Forum for Science, Industry and Business

Sponsored by:     3M 
Search our Site:

 

Bacteria convert food processing waste to hydrogen

21.05.2003


Penn State environmental engineers estimate, based on tests with wastewater from small Pennsylvania food processors, that typical large food manufacturers could use their starch-rich wastewater to produce hydrogen gas worth close to $5 million or more each year. They present their findings today at the 103rd General Meeting of the American Society for Microbiology.



Steven Van Ginkel, doctoral candidate, and Dr. Sang-Eun Oh, post-doctoral researcher in environmental engineering, conducted the tests.

"In addition to hydrogen, which can be used as a fuel and industrial feedstock, methane, the main component of natural gas, can be generated from the wastewaters," says Van Ginkel. Both hydrogen and methane can be converted into electricity via fuel cells at close to 80% efficiency. "By extracting hydrogen and methane from their wastewaters, these plants can also reap significant savings by not needing to aerate. Aeration makes up 20 to 80 percent of wastewater treatment costs."


Van Ginkel presented the Penn State team’s findings in a poster, Turning America’s Waste into Energy, today (May 20) at 9 a.m . His co-authors are Dr. Oh and Dr. Bruce Logan, director of the Penn State Hydrogen Energy Center and Kappe professor of environmental engineering.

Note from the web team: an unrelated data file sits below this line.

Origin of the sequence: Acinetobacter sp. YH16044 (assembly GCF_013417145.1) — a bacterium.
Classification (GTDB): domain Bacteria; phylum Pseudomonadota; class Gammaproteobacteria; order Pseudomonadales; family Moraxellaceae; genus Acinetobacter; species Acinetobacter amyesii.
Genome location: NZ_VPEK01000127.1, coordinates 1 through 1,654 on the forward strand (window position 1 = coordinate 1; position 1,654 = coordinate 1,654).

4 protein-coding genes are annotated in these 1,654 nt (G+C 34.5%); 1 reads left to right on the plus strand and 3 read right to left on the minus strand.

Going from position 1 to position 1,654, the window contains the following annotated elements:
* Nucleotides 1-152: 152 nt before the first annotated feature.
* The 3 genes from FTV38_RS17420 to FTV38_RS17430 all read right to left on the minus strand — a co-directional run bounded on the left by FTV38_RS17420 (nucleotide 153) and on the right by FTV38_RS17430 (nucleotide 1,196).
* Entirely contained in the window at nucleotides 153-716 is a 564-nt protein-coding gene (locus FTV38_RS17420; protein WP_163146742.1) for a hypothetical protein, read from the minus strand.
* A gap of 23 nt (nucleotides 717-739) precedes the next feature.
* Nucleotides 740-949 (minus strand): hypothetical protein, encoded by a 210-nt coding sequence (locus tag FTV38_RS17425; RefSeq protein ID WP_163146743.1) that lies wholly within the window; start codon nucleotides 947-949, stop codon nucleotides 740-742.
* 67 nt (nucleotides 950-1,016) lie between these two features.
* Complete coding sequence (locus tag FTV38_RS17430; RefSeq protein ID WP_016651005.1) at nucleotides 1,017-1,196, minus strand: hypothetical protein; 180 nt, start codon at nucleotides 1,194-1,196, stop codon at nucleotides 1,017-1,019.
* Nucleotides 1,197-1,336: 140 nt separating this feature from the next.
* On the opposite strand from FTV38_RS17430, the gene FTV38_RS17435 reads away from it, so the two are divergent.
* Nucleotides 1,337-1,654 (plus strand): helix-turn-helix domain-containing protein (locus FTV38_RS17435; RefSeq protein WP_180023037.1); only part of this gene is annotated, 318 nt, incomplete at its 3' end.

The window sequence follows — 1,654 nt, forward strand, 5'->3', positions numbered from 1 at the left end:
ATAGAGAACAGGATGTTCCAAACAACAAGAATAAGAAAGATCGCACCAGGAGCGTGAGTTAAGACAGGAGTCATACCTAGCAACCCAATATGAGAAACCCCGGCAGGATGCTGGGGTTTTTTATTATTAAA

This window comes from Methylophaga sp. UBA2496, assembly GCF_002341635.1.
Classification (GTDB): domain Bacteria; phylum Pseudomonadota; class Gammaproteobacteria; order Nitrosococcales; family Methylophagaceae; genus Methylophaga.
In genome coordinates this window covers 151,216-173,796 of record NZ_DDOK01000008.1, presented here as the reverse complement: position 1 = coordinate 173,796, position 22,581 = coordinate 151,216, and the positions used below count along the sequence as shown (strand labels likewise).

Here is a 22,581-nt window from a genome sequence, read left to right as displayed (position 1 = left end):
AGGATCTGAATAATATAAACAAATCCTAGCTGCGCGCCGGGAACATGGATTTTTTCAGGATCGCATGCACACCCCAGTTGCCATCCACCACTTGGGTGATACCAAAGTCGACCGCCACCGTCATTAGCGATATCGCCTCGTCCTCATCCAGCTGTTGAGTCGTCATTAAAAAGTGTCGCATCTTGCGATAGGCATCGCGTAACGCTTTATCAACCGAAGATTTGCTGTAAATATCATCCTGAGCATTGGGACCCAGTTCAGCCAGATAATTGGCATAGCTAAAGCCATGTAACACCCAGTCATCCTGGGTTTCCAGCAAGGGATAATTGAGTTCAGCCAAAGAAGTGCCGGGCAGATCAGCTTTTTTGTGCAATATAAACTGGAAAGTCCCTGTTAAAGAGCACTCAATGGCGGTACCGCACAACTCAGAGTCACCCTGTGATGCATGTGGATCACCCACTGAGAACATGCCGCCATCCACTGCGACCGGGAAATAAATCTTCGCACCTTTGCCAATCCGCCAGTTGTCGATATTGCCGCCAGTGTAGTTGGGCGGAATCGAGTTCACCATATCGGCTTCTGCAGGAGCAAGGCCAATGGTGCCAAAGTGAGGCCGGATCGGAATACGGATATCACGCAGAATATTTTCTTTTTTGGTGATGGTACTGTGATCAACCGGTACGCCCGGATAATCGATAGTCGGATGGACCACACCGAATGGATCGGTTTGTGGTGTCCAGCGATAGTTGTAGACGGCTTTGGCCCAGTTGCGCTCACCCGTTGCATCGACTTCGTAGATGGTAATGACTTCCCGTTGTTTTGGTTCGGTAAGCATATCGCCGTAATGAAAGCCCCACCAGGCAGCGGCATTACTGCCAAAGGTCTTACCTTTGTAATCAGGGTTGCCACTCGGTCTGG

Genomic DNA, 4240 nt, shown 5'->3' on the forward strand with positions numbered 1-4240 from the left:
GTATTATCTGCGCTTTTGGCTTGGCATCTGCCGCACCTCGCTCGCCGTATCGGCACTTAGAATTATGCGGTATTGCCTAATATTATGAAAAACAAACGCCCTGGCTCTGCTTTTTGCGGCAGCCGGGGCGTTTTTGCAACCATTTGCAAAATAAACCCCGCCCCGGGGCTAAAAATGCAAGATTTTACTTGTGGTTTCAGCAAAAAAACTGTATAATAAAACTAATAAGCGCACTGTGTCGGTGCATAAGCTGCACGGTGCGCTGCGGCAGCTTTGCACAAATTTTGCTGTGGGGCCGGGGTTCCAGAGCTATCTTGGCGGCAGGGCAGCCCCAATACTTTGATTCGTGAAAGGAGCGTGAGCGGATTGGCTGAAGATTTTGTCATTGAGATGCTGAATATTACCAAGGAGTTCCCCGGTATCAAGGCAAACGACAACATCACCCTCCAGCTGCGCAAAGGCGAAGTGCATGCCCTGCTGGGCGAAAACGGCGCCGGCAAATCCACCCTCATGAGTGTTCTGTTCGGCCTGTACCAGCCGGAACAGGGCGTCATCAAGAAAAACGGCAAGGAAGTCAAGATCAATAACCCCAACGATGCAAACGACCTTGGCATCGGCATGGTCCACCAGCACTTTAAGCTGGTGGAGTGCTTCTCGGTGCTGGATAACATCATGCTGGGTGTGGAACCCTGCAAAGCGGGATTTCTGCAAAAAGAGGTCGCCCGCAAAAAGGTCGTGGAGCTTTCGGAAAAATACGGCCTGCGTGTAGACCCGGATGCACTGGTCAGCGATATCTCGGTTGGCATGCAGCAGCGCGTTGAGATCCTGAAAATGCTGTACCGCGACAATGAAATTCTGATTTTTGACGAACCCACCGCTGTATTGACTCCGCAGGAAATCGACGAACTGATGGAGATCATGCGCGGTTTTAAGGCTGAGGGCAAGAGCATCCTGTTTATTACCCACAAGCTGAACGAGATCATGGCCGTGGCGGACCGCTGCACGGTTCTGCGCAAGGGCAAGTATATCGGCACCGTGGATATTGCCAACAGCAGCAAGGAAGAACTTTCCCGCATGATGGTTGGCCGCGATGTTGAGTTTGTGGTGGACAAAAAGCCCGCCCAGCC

In the tests, Van Ginkel and Oh added hydrogen-producing bacteria to samples of wastewater from the Pennsylvania food processors. The bacteria were obtained from ordinary soil collected at Penn State and then heat-treated to kill all bacteria except those that produce spores. Spores are a dormant, heat resistant, bacterial form adapted to survive in unfavorable environments but able to begin growing again in favorable conditions.

"The spores contain bacteria that can produce hydrogen and once they are introduced into the wastewater, they eat the food in the water and produce hydrogen in a normal fermentation process," says Van Ginkel.

Keeping the wastewater slightly acidic in the hydrogen production step helps to prevent any methane-producing bacteria from growing and consuming hydrogen.

After only a day of fermentation in oxygen-free or anaerobic conditions, the hydrogen-producing bacteria fill the headspace in the fermentation flasks with biogas containing 60 percent hydrogen and 40 percent carbon dioxide.

In the second stage of the process, the acidity in the wastewater is changed and methane-producing bacteria added. The bacteria eat the leftovers, grow and generate methane.

The solid material or sludge left over from fermentation is only one-fourth to one-fifth the volume from typical aerobic treatment processes.

"Using this continuous fermentation process, we can strip nearly all of the energy out of the wastewater in forms that people can use now. While this approach has high capital costs at the outset, our calculations show that it could pay off well both environmentally and financially for some food processors in the long run. In many instances, existing treatment plants can easily be retrofitted to produce hydrogen and methane at a much lower capital cost," says Van Ginkel.


###
The research was supported by the National Science Foundation Biogeochemical Research Initiation Education grant.

This release is a summary of a presentation from the 103rd General Meeting of the American Society for Microbiology, May 18-22, 2003, in Washington, DC. Additional information on these and other presentations at the 103rd ASM General Meeting can be found online at http://www.asm.org/Media/index.asp?bid=17053 or by contacting Jim Sliwa (jsliwa@asmusa.org) in the ASM Office of Communications. The phone number for the General Meeting Press Room is (202) 249-4064 and will be active from 12:00 noon EDT, May 18 until 12:00 noon EDT, May 22.